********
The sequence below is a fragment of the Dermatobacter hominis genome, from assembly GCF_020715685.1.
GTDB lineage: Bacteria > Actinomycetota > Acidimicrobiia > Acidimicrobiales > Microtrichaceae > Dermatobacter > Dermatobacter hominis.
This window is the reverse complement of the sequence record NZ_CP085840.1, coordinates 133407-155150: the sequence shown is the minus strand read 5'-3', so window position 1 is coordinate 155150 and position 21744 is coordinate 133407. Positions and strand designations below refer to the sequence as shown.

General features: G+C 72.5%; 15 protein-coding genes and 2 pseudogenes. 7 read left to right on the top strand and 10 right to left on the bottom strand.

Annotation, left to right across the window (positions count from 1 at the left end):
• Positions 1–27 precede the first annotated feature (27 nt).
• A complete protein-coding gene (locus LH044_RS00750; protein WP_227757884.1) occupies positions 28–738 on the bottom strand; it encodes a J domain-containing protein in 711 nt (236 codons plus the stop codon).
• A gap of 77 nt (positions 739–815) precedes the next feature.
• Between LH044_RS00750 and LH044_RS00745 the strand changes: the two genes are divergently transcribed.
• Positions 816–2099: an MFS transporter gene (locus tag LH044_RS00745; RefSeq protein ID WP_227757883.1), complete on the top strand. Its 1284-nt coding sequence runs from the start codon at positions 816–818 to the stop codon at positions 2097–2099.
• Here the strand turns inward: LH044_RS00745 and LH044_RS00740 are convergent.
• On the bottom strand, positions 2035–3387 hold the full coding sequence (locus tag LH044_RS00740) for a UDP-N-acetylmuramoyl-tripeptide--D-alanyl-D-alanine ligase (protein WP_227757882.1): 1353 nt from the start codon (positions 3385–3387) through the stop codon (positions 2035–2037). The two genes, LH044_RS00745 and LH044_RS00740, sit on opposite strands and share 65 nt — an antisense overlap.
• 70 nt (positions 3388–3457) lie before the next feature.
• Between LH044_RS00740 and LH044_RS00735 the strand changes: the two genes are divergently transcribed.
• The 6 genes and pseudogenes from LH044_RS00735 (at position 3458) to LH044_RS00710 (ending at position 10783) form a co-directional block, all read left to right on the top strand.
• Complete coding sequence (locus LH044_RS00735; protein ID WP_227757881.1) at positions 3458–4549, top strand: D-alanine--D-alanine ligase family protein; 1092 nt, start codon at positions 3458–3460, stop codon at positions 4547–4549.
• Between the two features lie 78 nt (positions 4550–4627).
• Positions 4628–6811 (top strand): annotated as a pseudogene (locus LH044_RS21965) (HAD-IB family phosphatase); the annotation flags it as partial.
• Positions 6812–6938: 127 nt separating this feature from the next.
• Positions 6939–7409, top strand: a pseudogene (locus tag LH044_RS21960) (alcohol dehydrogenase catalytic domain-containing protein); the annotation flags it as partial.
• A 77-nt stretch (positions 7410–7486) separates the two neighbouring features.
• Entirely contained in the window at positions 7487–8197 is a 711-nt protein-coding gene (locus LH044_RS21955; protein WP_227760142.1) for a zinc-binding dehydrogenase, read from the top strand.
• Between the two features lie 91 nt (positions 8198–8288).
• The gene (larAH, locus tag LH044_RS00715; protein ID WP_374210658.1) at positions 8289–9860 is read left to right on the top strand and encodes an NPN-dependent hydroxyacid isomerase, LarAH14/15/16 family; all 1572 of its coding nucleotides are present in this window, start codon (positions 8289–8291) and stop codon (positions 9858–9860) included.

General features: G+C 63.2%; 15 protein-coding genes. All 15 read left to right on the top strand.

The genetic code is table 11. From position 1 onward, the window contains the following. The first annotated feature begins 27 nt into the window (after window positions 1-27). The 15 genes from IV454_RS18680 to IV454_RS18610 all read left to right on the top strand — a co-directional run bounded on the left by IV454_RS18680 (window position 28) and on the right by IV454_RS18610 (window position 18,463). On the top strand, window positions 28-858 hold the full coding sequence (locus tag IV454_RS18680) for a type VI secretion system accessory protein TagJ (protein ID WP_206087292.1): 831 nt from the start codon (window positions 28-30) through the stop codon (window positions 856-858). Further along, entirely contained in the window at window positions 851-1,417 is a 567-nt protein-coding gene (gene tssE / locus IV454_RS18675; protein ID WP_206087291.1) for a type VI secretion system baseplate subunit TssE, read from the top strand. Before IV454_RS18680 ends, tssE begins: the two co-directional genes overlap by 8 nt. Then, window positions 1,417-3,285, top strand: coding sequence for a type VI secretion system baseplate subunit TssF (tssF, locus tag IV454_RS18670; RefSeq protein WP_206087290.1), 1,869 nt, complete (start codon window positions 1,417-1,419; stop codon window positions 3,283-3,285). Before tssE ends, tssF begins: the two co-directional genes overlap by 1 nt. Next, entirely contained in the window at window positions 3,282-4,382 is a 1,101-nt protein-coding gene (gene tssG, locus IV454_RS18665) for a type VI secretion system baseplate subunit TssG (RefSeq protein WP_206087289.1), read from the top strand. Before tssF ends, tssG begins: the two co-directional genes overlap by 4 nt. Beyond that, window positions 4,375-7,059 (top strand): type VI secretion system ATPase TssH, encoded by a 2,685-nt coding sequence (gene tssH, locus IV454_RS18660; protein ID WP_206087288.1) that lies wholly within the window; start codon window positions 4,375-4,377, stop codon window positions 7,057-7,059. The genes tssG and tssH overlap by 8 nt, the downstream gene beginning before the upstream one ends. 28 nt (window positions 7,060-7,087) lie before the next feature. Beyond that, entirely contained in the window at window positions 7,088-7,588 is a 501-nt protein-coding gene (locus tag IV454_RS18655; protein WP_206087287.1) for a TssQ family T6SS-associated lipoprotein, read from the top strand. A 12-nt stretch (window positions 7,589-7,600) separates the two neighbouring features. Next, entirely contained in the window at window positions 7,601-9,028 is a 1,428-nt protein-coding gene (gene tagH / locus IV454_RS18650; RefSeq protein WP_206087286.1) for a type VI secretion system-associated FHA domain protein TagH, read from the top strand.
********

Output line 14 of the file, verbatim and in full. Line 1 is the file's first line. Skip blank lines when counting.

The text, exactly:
• Between LH044_RS00740 and LH044_RS00735 the strand changes: the two genes are divergently transcribed.